After yesterday’s fiasco, Coolstar is absolutely furious over the tweak developer who leaked the test IPA file. Although he can’t do much now, he will now implement a DRM mechanism to the upcoming build of Electra.
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Why is Coolstar implementing a DRM in Electra?
For those who don’t know, Coolstar seeded the “test” copies of Electra RC1 (Cydia build) to select developers.
He also gave a strict directive to all testers that they ought to keep the IPA file private.
One of the testers went rogue and leaked the Electra RC1 IPA file publicly on the internet.
Here’s how Coolstar reacted to it on Twitter.
The young developer was sly enough to add a watermark to every IPA file he sent out. This allowed him to track down the rogue developer by inspecting the leaked file.
Now, users who are on the leaked RC1 will have trouble updating whereas users on beta versions will be good to go.
Is this decision right on Coolstar’s part?
This is, indeed, a poor decision on Coolstar’s part. He is purposely doing that just to stick it to all those who dared use the leaked IPA.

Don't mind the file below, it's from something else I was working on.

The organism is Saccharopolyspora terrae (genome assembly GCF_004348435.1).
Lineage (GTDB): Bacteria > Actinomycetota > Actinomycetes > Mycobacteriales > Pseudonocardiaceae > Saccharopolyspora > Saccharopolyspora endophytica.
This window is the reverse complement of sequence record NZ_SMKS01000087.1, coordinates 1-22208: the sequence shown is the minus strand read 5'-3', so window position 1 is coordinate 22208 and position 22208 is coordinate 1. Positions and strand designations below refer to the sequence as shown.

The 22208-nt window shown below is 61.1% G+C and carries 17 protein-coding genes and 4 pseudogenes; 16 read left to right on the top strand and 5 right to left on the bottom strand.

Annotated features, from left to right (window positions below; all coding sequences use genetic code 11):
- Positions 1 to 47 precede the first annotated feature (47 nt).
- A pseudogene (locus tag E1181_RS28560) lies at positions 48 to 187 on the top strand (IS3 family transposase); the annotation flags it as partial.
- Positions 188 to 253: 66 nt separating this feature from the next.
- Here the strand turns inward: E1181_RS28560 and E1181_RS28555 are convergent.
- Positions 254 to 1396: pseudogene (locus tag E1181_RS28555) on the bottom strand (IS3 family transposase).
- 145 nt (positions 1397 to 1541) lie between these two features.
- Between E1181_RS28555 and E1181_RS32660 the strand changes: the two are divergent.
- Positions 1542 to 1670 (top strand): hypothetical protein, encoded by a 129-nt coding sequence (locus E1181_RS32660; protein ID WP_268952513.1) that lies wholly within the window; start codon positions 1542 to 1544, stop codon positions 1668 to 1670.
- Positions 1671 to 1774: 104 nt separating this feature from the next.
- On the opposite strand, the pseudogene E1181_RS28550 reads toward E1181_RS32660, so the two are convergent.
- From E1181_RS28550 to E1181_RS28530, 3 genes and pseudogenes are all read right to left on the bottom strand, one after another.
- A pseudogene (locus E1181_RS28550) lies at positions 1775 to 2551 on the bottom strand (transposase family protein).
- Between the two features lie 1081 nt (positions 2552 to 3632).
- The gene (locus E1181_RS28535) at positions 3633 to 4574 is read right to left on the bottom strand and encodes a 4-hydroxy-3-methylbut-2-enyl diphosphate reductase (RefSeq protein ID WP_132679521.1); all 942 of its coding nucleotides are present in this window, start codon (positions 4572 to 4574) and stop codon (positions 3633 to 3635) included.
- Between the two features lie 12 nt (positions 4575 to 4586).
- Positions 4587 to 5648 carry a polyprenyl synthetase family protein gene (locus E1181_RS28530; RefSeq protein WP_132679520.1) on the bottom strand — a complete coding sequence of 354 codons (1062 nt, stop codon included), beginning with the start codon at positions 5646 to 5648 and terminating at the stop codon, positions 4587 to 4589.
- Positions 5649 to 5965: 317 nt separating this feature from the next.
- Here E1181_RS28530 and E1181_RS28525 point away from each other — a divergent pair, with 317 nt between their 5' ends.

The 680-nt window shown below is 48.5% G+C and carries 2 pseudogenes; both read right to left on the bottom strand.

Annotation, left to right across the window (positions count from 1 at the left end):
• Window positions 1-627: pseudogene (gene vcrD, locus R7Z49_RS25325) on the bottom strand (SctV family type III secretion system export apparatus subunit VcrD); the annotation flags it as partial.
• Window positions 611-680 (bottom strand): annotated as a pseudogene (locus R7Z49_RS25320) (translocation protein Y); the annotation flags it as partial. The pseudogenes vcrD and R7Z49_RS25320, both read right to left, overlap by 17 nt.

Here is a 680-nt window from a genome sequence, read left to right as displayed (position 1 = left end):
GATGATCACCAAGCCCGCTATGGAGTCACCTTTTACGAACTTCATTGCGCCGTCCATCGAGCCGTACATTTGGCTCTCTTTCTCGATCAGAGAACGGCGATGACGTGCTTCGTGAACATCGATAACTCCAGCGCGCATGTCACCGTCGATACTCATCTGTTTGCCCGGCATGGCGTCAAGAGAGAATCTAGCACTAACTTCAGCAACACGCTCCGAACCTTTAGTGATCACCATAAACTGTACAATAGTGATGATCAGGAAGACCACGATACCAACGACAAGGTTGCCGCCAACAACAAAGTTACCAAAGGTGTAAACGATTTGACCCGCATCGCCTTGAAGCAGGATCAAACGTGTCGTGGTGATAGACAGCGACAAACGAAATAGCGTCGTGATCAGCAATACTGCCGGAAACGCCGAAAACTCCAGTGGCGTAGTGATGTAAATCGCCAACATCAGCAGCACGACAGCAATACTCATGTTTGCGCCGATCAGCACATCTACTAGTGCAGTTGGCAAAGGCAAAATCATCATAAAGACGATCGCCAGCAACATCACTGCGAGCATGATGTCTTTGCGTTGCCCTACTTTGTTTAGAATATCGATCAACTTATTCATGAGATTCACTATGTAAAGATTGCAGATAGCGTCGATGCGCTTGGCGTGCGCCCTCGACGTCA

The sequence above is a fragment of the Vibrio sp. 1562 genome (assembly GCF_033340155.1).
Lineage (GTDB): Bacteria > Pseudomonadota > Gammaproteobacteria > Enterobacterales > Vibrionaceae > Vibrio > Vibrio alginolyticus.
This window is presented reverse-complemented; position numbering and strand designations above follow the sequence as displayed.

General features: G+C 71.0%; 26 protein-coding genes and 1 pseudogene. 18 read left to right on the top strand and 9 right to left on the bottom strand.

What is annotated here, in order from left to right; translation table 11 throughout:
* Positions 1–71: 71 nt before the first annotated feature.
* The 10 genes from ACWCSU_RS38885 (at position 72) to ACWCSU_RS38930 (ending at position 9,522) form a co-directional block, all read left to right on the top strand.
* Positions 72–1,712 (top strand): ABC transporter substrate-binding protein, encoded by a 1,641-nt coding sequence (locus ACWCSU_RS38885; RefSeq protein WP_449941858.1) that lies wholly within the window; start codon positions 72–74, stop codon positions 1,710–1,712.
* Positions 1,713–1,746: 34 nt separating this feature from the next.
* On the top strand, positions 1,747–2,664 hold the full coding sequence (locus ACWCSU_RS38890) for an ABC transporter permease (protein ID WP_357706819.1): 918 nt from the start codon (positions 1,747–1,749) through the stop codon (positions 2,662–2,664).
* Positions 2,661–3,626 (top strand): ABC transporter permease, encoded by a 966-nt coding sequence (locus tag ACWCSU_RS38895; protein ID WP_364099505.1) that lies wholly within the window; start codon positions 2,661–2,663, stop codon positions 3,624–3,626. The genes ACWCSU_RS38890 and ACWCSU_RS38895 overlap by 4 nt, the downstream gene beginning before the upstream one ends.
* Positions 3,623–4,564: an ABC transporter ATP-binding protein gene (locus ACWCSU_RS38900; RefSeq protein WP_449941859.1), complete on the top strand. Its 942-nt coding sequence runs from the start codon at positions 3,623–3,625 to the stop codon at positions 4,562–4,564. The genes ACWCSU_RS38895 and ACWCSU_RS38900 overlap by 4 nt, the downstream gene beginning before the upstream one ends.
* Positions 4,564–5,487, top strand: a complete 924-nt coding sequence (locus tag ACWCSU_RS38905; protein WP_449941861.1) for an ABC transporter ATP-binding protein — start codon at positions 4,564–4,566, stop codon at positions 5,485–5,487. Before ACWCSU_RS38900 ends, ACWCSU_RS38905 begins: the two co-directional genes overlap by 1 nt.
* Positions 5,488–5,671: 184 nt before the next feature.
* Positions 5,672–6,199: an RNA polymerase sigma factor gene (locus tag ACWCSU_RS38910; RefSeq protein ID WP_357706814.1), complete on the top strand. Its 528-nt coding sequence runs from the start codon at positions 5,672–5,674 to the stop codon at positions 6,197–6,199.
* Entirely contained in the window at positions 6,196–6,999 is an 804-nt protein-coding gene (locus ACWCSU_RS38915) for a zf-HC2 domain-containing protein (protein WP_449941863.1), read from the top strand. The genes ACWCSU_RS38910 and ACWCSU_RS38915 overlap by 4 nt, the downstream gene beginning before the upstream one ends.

Punishing the end users who tried it doesn’t accomplish anything and only wastes the developer’s time.
This time would have been spent better had he actually invested it in support and releasing the final update.
The only way to prevent a leak online is to keep all your code or tool private until you really wish to release it.
Handing out files like candies to testers and developers without checking their credentials is just asking for trouble.
How can you bypass the DRM?
According to him, the DRM will detect all traces of the leaked IPA.
While I don’t know much about it, it definitely detects any bootstrap binaries present in the root bin folder.
Once it detects any leftover files, it blocks the user from running the tool.
If you unknowingly or purposely installed it, I will post a proper uninstallation tutorial very soon.
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